SUNY Fredonia gallery hosting ‘Contrasts in Clay’

The “Contrasts in Clay” exhibition at the State University of New York at Fredonia will include Susan Beiner’s “No Where Stand Here.” Submitted Photo.

An exhibition featuring two artists who work in ceramics will be on display in The Cathy and Jesse Marion Art Gallery at the State University of New York at Fredonia through March 8.

“Contrasts in Clay: Susan Beiner and Kwok-Pong Tso” will feature Beiner’s “wild and unruly” botanical compositions contrasted by Tso’s sleek machines and architectural models. Both artists create objects that are not what they seem, according to Gallery Director Barbara Racker.

The Fredonia exhibition brings together the artwork of these two contemporary ceramic artists for the first time. Pong will speak about his artwork as part of the Visual Arts and New Media Department’s Visiting Artist Program today, Jan. 30 at 8:30 p.m. in McEwen Hall, room 209.

Beiner will present a gallery talk at 6:30 p.m. during the artist reception on Friday, Jan. 31, from 6 to 9 p.m. in the Cathy and Jesse Marion Art Gallery, Rockefeller Arts Center. The exhibition is on display through March 8.

The reception, exhibition and visiting artist program are all free and open to the public.

Racker noted that visually, the works of Beiner and Pong seem very different. Beiner’s installations are ornate while Pong’s sculptures are minimal. Yet, the artists cross paths conceptually. They challenge viewers’ perceptions with their mysterious objects and strange juxtapositions, and they both investigate the relationship of humankind to nature.

Beiner writes, “Though industrial materials are my base, my final works emanate the organic and therefore refer to the tension between the manufactured and the natural. The most recent concerns in my work deal with making what is organic synthetic.”

Pong’s recent work “explores the relationship between nature and the weight of our materials in the form of man-made landscape.” He is inspired by “something that is recognizable but has an uncertain function” and, like Beiner, he asks the viewer to look closer.

The exhibition includes five wall installations and a pedestal piece by Beiner. Her largest installation is the nine panel “Synthetic Reality,” which is 96 inches long. All of her woks are primarily porcelain and date from 2008 to 2019.

Pong is represented by ceramic vessel forms from his “Repress” sub-series, mixed media (clay and plexiglass and wood) objects from his “Tool Made Tool” sub-series, and more complex “faux machine” installations. All are part of his “Moment of ‘Re’inventing – Culture Assembly” series and date from 2016 to 2019.

Beiner’s work has grown from her interest in 18th century European porcelains. She began to render their elegantly painted surfaces in three-dimensional layers of encrusted form and color. She explores the relationship between the increasingly disparate realms of the natural and man-made by building opulent surfaces covered with natural and fabricated objects such as shells and nuts and bolts. Pong is known for his elegant abstract sculptures that at first appear to be strange architectural agglomerations or “fictional science” objects that look like highly technical, futuristic machines.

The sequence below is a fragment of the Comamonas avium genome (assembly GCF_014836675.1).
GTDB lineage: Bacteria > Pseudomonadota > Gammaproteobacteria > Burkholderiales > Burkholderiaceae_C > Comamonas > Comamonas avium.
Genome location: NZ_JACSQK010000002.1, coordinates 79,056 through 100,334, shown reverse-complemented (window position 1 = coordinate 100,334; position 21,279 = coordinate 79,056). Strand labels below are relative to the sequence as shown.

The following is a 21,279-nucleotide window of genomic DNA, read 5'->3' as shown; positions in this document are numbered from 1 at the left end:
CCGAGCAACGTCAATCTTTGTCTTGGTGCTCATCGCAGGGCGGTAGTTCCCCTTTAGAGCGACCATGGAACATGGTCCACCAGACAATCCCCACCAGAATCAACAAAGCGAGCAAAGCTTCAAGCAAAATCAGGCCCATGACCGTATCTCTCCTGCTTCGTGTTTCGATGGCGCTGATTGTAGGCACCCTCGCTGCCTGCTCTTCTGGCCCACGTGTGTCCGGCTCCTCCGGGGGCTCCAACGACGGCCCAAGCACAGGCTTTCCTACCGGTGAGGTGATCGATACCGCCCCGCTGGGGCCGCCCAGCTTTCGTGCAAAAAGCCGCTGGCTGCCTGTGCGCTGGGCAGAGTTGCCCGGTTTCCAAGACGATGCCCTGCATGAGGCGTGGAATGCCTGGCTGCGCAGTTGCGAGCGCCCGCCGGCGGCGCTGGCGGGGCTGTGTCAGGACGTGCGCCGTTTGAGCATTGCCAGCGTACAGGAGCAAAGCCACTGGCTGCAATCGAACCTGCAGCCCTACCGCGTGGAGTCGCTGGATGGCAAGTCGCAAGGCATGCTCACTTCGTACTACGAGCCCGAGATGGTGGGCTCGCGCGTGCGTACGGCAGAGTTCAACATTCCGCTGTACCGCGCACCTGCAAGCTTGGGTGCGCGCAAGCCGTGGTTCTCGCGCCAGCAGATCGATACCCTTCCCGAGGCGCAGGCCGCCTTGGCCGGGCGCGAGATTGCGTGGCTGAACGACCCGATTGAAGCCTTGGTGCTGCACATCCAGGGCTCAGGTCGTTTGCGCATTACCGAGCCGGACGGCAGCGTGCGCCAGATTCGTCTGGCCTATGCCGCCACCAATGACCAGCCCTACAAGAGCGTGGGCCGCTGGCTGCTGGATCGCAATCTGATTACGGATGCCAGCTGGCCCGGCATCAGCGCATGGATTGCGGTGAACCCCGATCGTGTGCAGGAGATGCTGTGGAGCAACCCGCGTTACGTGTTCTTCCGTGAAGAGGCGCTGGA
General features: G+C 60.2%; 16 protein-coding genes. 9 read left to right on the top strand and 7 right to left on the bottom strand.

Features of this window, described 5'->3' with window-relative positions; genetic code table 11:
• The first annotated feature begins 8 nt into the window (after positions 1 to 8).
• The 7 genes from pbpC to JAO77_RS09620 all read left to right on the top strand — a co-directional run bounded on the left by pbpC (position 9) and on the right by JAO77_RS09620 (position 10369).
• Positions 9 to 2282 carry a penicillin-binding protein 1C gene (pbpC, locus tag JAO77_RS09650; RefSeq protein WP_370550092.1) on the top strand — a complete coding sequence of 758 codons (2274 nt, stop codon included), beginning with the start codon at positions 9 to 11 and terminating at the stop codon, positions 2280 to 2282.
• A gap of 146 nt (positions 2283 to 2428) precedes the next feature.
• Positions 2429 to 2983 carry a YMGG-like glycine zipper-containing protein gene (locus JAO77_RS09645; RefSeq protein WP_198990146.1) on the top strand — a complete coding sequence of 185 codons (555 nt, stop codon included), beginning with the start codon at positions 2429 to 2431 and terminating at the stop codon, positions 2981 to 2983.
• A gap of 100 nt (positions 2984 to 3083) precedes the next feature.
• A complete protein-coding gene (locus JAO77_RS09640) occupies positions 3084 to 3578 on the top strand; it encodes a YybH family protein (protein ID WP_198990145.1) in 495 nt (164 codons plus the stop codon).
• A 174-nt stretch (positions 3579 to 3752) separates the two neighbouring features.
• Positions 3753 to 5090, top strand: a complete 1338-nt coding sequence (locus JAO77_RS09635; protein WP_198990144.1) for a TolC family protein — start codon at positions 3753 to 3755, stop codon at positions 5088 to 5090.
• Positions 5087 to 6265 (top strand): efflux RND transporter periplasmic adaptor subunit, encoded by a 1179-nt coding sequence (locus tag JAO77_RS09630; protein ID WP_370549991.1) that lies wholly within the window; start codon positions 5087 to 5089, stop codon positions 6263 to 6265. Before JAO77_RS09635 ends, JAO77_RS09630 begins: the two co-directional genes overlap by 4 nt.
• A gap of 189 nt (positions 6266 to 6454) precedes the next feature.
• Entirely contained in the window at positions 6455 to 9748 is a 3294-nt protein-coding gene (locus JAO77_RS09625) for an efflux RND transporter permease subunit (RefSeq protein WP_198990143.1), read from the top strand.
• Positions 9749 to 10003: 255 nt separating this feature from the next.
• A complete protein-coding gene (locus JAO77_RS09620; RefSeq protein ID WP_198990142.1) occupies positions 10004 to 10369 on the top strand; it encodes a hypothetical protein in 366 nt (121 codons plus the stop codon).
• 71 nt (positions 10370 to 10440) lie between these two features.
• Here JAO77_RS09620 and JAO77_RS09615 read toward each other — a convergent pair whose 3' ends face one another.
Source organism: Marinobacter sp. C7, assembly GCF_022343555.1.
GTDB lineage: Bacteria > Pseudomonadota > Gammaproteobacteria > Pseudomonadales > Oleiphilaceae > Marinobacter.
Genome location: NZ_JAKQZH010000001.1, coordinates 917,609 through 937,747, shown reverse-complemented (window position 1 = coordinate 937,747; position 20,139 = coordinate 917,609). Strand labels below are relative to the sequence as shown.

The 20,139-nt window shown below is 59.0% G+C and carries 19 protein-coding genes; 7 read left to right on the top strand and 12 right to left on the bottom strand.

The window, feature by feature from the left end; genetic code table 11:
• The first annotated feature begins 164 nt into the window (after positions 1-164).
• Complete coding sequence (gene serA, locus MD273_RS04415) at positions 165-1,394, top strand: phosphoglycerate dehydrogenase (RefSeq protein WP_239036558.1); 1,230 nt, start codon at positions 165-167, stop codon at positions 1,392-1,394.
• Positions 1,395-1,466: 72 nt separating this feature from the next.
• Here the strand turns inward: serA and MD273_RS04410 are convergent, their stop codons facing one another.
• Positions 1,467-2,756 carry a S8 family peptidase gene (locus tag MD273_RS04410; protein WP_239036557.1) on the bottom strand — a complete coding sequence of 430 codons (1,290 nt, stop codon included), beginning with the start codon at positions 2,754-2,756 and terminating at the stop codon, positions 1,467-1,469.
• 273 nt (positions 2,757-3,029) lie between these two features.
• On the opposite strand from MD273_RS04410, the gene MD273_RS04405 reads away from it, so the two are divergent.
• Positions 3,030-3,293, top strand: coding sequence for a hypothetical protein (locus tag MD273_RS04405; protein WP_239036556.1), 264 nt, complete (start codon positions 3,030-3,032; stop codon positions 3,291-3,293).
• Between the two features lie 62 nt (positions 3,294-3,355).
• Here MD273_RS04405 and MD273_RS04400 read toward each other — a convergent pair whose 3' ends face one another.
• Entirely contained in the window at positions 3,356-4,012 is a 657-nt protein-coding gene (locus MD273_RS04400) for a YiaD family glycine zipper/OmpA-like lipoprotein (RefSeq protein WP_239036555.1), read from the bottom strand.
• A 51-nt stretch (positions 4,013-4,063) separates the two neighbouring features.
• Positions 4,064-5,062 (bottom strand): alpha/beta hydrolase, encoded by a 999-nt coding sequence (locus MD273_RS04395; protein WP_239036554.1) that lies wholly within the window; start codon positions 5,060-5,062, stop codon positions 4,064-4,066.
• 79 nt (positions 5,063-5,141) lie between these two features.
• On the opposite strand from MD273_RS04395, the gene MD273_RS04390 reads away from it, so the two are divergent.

Beiner received an MFA from the University of Michigan and a BFA from Rutgers University. She has taught at Arizona State University since 2006 where she is currently the Joan R. Lincoln Endowed Professor of Art. Among her numerous residencies are: the Experimental Pottery Workshop, Jingdezhen, China; CRETA, Rome, Italy; Bezalel Academy of Art and Design, Jerusalem, Israel; International Ceramics Studio, Kecskemet, Hungary; Archie Bray Foundation, Helena, Montana; Kohler Arts Center, Sheboygen; Wisconsin; The Clay Studio, Philadelphia, Pennsylvania; and the Guldagergaard International Ceramic Center, Skaelskoer, Denmark.

Pong was born and raised in Hong Kong and decided to come to the United States to continue his education while exploring cultural differences. He completed his BFA at Northwest Missouri State University and in 2013 he received an MFA from the University of Iowa. Pong is currently an assistant professor of Art at Washburn University in Topeka, Kansas. He was named a Ceramics Monthly Emerging Artist in 2014 and National Council for the Education of Ceramic Arts (NCECA) Emerging Artist in 2016. Pong spent two summers as a resident at the Archie Bray Foundation and has exhibited and published internationally and nationally including in China, South Korea, Romania, Germany, and the United Kingdom.

Funding for the exhibition, reception and publication is provided by the Cathy and Jesse Marion Endowment and the Carnahan Jackson Humanities Fund of the Fredonia College Foundation, as well as the Friends of Rockefeller Arts Center.

Gallery hours are noon to 4 p.m. from Tuesday through Thursday, noon to 6 p.m. Friday and Saturday, and noon to 4 p.m. on Sunday. The Marion Art Gallery is located on the main level of Rockefeller Arts Center on the Fredonia campus. It is most easily accessed from the Symphony Circle side of the building.

Contact Barbara Racker at barbara.racker@fredonia.edu or 673-4897 to schedule a group tour or request a free exhibition catalog.


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